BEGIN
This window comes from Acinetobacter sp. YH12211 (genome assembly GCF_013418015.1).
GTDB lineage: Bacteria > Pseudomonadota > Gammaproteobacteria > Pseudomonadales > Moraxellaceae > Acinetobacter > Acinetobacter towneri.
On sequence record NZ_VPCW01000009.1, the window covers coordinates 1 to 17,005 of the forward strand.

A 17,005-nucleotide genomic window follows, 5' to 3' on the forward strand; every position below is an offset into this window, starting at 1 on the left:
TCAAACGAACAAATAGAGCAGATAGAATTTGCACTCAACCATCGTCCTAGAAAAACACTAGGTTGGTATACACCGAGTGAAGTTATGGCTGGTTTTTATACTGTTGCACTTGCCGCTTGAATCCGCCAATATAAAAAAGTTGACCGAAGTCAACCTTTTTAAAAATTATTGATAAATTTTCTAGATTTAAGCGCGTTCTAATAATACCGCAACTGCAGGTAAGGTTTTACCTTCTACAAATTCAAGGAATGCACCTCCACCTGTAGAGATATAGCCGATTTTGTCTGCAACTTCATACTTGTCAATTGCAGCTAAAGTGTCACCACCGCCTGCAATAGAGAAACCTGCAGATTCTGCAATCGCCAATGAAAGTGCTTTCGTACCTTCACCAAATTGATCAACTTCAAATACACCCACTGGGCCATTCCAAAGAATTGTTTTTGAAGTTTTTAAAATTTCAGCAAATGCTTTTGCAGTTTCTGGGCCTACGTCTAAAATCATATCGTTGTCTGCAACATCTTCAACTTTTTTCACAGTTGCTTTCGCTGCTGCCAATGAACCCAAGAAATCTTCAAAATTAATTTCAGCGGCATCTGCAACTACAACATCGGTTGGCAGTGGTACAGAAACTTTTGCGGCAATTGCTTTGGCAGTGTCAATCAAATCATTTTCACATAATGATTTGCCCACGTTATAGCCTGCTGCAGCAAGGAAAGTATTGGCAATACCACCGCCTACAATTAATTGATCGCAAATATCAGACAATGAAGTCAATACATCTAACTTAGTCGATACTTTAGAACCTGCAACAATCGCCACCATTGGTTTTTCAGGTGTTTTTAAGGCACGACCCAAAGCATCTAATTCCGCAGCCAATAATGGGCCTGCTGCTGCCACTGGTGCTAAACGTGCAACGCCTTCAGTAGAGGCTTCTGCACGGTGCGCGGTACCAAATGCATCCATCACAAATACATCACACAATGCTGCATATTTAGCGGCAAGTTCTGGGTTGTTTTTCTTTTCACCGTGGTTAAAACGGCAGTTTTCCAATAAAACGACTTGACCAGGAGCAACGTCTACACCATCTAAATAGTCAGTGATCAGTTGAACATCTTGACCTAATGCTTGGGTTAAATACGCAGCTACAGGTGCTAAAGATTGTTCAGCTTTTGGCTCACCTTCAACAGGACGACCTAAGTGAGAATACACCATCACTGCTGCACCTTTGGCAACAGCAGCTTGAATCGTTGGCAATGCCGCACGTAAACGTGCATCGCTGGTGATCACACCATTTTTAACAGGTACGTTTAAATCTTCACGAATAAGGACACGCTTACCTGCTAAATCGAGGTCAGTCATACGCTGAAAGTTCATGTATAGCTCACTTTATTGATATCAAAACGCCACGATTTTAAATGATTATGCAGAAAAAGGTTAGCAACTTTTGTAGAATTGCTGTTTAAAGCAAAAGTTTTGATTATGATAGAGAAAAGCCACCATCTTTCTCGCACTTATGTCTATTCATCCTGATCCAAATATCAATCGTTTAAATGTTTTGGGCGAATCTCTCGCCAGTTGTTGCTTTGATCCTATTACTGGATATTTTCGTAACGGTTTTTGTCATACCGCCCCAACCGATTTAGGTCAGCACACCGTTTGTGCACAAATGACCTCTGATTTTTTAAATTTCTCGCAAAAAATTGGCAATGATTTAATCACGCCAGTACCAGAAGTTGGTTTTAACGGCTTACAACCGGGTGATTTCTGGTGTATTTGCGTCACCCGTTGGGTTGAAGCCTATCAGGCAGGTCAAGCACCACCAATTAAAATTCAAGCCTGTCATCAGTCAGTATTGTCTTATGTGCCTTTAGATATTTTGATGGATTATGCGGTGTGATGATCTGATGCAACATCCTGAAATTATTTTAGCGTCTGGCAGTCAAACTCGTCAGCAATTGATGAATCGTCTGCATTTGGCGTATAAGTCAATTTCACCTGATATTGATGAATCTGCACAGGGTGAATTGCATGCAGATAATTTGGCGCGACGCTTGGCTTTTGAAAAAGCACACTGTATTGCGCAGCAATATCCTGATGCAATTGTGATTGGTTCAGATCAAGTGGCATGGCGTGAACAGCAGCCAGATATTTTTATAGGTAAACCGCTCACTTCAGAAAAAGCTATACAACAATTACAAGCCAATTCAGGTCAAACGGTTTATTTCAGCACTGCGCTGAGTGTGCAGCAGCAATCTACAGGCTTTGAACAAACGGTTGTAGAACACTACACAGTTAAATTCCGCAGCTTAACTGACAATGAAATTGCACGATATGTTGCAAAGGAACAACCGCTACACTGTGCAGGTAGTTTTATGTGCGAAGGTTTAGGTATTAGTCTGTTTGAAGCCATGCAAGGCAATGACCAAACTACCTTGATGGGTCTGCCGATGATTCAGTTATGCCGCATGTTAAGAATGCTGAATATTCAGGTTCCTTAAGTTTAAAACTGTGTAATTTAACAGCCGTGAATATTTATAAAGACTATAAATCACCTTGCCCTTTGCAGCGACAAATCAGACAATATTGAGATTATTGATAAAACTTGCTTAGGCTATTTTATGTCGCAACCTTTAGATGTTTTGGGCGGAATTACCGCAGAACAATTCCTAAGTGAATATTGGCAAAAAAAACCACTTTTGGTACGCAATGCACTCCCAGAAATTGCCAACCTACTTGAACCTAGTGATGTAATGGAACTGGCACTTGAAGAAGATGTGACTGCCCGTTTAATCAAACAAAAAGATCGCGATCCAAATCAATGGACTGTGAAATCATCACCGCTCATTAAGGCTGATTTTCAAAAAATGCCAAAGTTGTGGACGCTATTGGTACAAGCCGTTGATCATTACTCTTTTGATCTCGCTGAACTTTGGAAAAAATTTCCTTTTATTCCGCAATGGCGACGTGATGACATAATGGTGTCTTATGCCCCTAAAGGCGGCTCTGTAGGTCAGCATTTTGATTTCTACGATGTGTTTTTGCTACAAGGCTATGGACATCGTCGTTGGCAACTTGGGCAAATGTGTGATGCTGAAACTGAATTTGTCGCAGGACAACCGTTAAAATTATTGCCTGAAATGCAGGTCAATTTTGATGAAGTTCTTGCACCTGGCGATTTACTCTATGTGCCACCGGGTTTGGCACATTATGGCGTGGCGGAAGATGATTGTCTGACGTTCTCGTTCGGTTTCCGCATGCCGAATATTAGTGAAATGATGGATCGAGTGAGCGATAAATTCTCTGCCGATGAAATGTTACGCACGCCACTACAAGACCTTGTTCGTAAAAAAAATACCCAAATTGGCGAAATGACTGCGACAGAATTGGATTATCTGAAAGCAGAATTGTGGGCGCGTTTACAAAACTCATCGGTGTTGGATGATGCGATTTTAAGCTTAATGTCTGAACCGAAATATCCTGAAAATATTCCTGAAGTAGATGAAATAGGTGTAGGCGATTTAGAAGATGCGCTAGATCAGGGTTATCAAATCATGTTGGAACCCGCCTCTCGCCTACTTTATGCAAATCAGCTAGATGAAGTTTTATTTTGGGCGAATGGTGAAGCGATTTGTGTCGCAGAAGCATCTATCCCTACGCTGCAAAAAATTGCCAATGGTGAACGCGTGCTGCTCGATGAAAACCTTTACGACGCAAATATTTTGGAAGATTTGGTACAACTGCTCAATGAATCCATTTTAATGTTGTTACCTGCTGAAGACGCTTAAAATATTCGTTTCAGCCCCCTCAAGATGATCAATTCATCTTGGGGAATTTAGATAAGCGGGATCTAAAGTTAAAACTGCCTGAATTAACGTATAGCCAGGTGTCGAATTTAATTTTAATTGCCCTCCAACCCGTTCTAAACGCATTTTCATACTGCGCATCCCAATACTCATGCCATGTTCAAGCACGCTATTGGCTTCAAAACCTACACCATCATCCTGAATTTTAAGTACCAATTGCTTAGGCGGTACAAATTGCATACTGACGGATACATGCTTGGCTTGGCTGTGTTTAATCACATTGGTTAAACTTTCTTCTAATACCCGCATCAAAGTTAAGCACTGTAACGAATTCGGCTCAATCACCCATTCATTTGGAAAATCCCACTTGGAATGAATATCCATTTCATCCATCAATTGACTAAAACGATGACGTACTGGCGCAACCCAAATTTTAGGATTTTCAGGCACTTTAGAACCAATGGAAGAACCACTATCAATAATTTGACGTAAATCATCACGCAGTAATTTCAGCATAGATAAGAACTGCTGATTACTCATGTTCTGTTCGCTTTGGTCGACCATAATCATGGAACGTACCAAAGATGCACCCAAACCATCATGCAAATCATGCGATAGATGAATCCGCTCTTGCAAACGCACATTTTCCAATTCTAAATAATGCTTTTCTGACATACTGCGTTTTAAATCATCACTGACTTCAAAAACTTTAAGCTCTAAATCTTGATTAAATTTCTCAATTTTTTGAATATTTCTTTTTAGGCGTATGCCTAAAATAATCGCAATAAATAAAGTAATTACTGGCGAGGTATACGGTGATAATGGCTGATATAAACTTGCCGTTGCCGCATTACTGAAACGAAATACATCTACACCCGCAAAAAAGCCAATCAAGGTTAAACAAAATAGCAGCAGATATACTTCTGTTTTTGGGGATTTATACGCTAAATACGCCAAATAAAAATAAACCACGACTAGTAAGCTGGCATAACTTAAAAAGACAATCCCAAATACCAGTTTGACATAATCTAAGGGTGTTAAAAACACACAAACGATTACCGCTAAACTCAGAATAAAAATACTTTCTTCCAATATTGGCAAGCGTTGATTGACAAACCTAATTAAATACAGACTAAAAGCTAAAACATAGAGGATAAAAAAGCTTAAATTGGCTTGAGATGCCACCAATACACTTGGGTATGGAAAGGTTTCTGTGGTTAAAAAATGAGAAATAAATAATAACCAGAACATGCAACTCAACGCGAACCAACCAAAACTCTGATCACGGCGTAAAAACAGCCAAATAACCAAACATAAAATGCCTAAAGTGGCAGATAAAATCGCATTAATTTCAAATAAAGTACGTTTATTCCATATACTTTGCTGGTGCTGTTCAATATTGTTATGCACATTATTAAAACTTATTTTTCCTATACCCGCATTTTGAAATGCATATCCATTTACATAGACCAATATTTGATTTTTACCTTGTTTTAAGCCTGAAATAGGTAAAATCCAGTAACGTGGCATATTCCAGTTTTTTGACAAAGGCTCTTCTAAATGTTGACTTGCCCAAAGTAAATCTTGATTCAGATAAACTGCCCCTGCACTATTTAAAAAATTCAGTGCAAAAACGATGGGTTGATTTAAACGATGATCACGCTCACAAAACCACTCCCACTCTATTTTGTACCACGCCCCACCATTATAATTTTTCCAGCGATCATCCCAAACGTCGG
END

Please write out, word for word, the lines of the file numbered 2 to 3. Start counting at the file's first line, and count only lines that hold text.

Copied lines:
GTDB lineage: Bacteria > Pseudomonadota > Gammaproteobacteria > Pseudomonadales > Moraxellaceae > Acinetobacter > Acinetobacter towneri.
On sequence record NZ_VPCW01000009.1, the window covers coordinates 1 to 17,005 of the forward strand.